Researchers from universities in Binghamton and New York have developed a wearable biosensor.
This open-mesh electromechanical biosensor is designed to reflect the skin’s microarchitecture. It comprises a biological component and a physiochemical detector that tracks and analyses lactate and oxygen on the skin.
The sensor is also embedded with flexible gold sensor cables that mimic skin’s elasticity.
Binghamton University PhD student Matthew Brown said: “This topic was interesting to us because we were very interested in real-time, on-site evaluation of wound healing progress in the near future.
“Both lactate and oxygen are critical biomarkers to access wound-healing progression.”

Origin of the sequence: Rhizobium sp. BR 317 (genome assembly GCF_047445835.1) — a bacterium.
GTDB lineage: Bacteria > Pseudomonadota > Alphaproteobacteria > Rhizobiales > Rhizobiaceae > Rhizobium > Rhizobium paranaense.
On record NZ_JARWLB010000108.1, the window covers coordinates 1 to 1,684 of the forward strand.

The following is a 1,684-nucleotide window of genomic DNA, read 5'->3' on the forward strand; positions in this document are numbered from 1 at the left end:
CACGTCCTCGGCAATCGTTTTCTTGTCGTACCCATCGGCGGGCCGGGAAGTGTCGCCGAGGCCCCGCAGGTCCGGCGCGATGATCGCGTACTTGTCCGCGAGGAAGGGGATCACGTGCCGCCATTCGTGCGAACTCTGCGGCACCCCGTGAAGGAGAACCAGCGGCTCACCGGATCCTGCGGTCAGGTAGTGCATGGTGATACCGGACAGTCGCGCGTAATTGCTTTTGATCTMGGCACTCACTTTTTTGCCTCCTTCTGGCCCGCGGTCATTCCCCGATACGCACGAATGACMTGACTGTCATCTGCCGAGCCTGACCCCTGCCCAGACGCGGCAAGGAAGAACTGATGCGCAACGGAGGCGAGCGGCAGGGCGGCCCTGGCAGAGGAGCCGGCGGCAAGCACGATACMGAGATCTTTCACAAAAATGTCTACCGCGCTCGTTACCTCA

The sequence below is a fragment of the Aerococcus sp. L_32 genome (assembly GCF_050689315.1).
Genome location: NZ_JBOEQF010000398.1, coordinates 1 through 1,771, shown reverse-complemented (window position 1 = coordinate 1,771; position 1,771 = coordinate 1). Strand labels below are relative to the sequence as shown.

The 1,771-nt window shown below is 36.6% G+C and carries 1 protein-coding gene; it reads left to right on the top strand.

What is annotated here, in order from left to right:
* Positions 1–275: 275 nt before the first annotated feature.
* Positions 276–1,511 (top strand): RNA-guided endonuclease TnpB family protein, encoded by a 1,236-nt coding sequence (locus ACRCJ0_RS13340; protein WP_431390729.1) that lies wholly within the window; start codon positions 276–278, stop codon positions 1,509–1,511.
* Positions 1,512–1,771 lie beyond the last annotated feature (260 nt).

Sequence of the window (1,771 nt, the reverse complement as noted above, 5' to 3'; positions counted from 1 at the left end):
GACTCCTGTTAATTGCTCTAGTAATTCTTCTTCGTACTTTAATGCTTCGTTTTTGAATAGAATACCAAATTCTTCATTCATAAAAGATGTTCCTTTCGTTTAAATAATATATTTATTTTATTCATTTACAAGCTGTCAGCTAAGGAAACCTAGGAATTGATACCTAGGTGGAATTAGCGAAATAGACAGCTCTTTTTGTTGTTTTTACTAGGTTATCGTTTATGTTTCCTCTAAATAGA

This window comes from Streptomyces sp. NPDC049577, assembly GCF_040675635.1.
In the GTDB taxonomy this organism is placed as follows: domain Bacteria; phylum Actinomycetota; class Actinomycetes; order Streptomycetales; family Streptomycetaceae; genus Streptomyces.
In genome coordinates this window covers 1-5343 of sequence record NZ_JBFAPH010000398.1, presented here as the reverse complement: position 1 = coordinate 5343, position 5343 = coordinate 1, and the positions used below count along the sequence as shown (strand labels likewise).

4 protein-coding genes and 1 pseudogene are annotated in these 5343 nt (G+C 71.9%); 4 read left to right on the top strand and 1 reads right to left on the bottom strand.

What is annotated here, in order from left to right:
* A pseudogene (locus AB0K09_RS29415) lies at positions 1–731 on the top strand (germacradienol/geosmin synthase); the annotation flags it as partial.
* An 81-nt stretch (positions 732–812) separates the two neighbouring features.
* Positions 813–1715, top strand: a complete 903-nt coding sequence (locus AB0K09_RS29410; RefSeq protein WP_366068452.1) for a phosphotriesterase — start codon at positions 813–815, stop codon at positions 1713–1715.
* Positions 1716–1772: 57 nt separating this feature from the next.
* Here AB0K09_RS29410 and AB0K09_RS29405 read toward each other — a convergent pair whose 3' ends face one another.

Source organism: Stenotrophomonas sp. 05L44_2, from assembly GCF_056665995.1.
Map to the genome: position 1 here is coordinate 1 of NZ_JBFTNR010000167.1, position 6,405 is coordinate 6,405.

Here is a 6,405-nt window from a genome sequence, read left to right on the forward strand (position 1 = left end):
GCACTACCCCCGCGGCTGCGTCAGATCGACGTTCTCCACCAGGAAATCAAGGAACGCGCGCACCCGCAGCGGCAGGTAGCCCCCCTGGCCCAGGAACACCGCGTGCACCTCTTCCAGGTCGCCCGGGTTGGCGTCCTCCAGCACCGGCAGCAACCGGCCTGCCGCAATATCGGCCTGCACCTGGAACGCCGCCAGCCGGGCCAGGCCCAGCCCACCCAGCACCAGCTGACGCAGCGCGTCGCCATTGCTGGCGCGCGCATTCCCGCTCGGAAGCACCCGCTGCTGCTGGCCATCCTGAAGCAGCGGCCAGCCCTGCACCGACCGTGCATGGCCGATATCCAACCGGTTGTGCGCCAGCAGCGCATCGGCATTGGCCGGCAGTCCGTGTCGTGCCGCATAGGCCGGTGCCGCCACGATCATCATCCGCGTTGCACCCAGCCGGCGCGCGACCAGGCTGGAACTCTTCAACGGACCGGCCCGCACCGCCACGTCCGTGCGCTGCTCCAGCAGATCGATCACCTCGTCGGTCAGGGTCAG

The researchers hope that the sensor will integrate additional biomarkers in the future to increase its functionality. The sensors are expected to be incorporated into internal organs to assist in disease research.
Binghamton University biomedical engineering associate professor Ahyeon Koh said: “The bio-mimicry structured sensor platform allows free mass transfer between biological tissue and bio-interfaced electronics.
“Therefore, this intimately bio-integrated sensing system is capable of determining critical biochemical events while being invisible to the biological system or not evoking an inflammatory response.”
The researchers published their findings in the Biosensors and Bioelectronics journal. In the publication, the team noted that the new sensor was able to withstand common harsh, multiaxial stresses when assessed in systematic studies with variations in polymeric membranes.